A major antiterrorism bill controversial enough to unite the American Civil Liberties Union and the National Rifle Association in opposition has suddenly resurfaced.
The bill, which could reach a House vote as early as this week, would vastly increase the scope and power of federal law enforcement. It is a new version of antiterrorism legislation proposed after the Oklahoma City bombing last May that killed 168 people and became a litmus test for politicians' concern over national security.
The comprehensive terrorism legislation quickly passed the Senate in June. But it got derailed in the House in October by an unlikely coalition of civil libertarians, Arab Americans, and gun owners who pressed for changes after hearings on Ruby Ridge and Waco raised concerns about reckless decisions and actions by federal law-enforcement agencies.
Of chief concern are the act's sweeping new powers and potential for abuse in the area of privacy and due process. The proposed laws allow for the use of secret evidence in court. They permit US officials to designate groups as terrorist, and, for the first time, prosecute Americans who make donations to charitable organizations associated with those groups. Most controversially, the bill allows for the suspension of habeas corpus - setting a time limit on a prisoner's constitutional right to have his or her case reviewed.
Because of these and other potential civil-liberties abuses, the bill, originally proposed last February by the White House, was thought to be dead in the water. But on Nov. 30, in a skillful political move, House Judiciary Chairman Rep. Henry Hyde (R) of Illinois proposed a new anti- terrorism amendment that addressed some of these concerns.
The new bill eliminates, for example, a proposed expansion of federal authority to conduct wiretaps and provisions allowing the armed services to join forces with state and local police. Both measures troubled legislators devoted to getting the federal government off their constituents' backs.
Most of the original bill, however, remains. ''We've got a terrorism bill that substantially expands law enforcement at a time when a lot of people feel federal abuses have gone overboard,'' says Greg Nojeim of the ACLU, in speaking about the reason NRA officials joined with the liberal group last week. Some 22 freshman lawmakers and more than 20 prominent law professors also signed letters opposing it.
Yet politically, with the Ruby Ridge and Waco hearings now a summer memory, and with major issues like troop deployment to Bosnia and a budget agreement on the plate, the climate may be ripe for slipping the act through.
''Everyone is more comfortable with the bill now, and it could get to the floor [this] week,'' said a senior source in the office of House Speaker Newt Gingrich (R) of Georgia.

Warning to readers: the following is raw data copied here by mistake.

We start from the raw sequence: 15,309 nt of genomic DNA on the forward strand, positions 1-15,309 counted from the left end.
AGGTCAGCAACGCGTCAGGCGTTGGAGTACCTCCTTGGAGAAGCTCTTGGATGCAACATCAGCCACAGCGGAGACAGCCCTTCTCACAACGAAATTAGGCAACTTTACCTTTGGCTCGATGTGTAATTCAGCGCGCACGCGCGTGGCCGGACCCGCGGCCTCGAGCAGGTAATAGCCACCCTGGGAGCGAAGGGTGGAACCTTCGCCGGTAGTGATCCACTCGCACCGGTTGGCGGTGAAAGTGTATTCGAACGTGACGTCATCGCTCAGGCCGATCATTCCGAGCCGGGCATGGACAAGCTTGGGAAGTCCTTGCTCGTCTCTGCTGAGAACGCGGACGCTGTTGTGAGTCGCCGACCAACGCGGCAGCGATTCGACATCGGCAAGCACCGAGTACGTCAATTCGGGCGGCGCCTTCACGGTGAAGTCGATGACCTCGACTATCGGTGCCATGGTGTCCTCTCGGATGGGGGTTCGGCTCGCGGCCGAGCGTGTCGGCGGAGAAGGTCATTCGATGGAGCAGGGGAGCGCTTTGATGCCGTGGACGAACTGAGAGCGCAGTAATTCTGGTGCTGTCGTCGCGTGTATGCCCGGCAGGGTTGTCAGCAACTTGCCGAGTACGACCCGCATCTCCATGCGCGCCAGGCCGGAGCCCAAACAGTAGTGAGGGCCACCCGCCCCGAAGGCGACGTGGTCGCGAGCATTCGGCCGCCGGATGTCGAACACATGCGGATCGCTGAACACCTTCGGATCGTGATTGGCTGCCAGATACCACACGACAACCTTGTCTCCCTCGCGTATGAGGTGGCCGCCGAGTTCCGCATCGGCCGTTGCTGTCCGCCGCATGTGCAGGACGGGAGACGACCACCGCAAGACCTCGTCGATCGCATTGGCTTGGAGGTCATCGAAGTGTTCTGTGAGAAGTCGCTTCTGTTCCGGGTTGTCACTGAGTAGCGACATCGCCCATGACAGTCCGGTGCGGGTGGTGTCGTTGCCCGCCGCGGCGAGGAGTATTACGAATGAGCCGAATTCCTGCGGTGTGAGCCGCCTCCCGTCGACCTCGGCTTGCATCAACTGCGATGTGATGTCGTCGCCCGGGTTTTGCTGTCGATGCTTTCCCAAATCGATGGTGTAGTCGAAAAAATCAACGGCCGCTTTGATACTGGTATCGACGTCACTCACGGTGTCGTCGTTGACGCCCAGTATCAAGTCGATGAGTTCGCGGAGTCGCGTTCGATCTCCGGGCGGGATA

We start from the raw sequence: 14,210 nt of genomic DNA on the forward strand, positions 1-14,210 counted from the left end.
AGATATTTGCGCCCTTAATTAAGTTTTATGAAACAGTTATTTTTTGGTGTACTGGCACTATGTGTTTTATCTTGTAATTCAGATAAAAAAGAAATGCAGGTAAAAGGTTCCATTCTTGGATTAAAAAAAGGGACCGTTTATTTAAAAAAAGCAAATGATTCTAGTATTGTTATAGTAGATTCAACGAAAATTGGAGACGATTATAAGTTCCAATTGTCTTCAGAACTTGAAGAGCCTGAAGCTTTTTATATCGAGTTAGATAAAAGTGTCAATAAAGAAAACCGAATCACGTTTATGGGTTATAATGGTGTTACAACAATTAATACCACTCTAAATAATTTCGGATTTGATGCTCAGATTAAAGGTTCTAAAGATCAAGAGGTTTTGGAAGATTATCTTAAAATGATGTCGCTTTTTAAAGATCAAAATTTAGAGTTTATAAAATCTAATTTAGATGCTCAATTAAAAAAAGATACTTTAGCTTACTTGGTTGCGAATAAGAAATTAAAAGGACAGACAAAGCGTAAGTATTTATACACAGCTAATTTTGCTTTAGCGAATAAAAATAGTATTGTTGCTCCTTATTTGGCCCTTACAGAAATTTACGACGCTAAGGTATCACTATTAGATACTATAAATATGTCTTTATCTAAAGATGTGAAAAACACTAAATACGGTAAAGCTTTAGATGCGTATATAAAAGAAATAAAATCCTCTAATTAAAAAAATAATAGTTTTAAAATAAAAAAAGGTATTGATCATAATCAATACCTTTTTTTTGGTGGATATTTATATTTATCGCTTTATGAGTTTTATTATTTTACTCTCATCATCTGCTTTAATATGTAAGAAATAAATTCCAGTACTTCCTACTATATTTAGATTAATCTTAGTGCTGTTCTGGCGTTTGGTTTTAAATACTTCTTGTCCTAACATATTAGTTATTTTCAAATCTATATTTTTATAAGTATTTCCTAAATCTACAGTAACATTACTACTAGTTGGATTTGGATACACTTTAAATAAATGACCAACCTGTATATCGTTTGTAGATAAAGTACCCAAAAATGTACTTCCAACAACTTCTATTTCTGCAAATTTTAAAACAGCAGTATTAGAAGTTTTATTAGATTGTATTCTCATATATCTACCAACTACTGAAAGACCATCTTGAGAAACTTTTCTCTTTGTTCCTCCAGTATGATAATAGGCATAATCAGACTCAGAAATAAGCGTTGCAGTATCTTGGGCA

THE FBI, Justice Department, and CIA officials have long advocated stronger measures for keeping track of immigrants and groups that could be linked with terrorism. The possibility of new types of chemical and nuclear terrorism greatly concerns these agencies.
The antiterrorism legislation provides for a ''counterterrorism center'' with scores of new agents, some of whom will conduct more extensive dialogue with overseas intelligence services.
The origins of the dramatic new legislation date from the 1993 World Trade Center bombing in New York and from a White House focus on terrorism emerging out of Middle East peace initiatives following the 1993 Oslo peace accords between Israel and the Palestinian Authority.
Prior to the Oklahoma City bombing, antiterrorism legislation was popularly referred to on the Hill as an ''anti-Hamas bill,'' referring to the Islamic group based in the Gaza Strip.
''The Oklahoma bombing turned this into a domestic bill,'' says a House Judiciary Committee source. ''But it has always been mainly an international bill.''
For this reason, Arab-American groups in particular oppose the bill and the ''demonization'' of their community they say it promotes. James Zogby, president of the Arab American Institute in Washington, notes that a Freedom of Information Act request about a ''totally mainstream'' Arab-American group yielded 12 volumes of material gathered by the FBI on American Palestinian civic groups in 60 US cities, including voter registration records.
Senior House Judiciary Committee staffers, however, say the ACLU and NRA coalition against the bill ''overexaggerates'' concerns about federal intrusiveness. ''There are an overwhelming amount of protections for citizens and aliens in this country,'' says one. They also predict they have the votes to pass antiterrorism legislation, despite opposition from freshman conservatives on Capitol Hill.
''It's disturbing to me to see the ACLU manipulate rationally-thinking Republicans,'' said one highly placed Judiciary official.